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Wednesday, June 12, 2024

Earthsky Tonight—August 12, Moon and Venus in evening, 2010 Perseid meteors before dawn

Courtesy of EarthSky
A Clear Voice for Science

The 2010 Perseid meteor shower peaks tonight. Look late tonight and between midnight and dawn on Friday, August 13. As always, this forecast represents a best guess, not a certainty. Any clear night on the nights of August 11, 12 and 13 should be fine for watching the Perseid meteor shower! Be sure to go to a dark location and watch for an hour or more.

The annual Perseid meteor shower ranks as one of the most prolific and dependable showers of the year. With no moon to obscure the 2010 Perseid display, this is a grand year for watching these fast-flying and often bright meteors. The brighter Perseids frequently leave persistent trains – glowing gas trails that last for a second or two after the meteor has gone.

What’s more, if you are camping in a dark location – or even if you are in the city – you can glimpse a beautiful moon and Venus low in the western sky tonight shortly after sunset. Mars and Saturn will be nearby, too, but they will be much harder to see than Venus, which is the brightest object in the sky besides the sun and moon. The moon and Venus are visible for only a short time after sunset.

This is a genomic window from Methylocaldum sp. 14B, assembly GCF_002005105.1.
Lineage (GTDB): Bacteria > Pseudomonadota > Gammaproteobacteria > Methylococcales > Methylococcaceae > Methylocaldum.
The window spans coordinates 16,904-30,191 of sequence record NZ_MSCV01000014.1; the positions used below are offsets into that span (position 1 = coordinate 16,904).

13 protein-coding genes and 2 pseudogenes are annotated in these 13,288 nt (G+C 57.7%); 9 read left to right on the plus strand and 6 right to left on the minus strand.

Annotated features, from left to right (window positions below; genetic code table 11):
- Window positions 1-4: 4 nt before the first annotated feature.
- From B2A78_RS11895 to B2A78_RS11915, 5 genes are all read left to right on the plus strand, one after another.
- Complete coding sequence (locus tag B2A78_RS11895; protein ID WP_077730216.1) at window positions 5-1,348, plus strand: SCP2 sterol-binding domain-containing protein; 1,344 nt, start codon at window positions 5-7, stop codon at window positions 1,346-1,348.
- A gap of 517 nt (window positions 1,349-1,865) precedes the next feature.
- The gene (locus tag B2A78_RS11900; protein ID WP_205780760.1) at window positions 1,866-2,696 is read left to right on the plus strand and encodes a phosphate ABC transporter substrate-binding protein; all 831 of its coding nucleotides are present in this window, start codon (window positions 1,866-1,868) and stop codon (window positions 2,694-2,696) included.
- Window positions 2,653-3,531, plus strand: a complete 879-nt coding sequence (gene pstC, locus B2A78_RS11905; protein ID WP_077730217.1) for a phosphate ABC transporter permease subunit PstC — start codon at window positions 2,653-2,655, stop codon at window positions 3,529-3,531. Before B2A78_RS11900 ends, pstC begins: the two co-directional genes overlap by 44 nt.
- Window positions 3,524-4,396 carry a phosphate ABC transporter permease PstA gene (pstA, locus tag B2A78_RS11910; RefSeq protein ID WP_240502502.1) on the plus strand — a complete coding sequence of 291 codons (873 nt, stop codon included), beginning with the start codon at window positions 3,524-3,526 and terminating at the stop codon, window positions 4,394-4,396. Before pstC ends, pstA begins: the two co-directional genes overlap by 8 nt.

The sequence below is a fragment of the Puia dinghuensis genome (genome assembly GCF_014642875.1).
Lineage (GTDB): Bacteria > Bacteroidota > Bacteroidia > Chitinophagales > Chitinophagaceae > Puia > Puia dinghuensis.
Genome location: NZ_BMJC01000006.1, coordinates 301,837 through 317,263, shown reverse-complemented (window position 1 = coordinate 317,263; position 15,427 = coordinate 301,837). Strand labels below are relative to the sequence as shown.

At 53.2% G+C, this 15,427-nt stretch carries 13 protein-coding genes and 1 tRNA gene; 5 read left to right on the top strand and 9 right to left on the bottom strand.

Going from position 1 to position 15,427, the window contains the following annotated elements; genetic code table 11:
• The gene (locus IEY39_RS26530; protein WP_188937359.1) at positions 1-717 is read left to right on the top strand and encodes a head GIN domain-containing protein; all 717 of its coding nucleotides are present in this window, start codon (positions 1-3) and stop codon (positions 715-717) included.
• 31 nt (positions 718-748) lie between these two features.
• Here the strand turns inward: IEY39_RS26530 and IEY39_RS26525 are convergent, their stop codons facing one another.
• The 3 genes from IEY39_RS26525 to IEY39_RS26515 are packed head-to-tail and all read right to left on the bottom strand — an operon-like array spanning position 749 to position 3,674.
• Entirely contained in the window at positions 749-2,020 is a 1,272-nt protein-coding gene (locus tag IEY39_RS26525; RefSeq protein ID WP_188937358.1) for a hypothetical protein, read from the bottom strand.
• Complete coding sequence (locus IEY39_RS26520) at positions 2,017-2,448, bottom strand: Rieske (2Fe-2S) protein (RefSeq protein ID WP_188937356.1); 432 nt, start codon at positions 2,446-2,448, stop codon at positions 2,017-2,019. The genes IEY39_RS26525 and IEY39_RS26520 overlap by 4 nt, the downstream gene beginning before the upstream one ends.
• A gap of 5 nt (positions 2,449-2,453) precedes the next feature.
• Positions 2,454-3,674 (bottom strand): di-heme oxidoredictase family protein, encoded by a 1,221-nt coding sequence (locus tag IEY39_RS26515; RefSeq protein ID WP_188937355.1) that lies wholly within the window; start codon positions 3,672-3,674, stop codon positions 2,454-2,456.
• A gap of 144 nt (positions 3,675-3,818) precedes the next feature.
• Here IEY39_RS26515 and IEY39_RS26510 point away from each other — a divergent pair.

Still, the real action tonight requires that you stay up late or get up early tomorrow before dawn. As a general rule, the meteors that shoot off at early to mid-evening are rather few and far between. The meteor rates tend to intensify at late night and after midnight, with the greatest number of Perseids normally falling in the dark hours before dawn. Commonly, you can see 50 meteors per hour – or about one per minute.

You do not need any special equipment to watch the Perseid meteor shower. Find a safe spot away from artificial lights. Be sure to have an open view of the sky, because the Perseid meteors streak all across the heavens, and pass in front of numerous constellations. From the comfort of a reclining lawn chair, your unspoiled view of the 2010 Perseid meteor shower – and the star-studded firmament – may count as an experience of a lifetime.

How to find the radiant point for the Perseid shower

Written by Bruce McClure

Astronomy Picture of the Day from NASA/JPL

CHANDRA Photo Album

U.S. Naval Observator Astronomical Information center

StarDate Online

Sky and Telescope

National Geographic

Space Com

Amazing Space

The York County Astronomical Society

Scope City

James S McDonnell Planetarium

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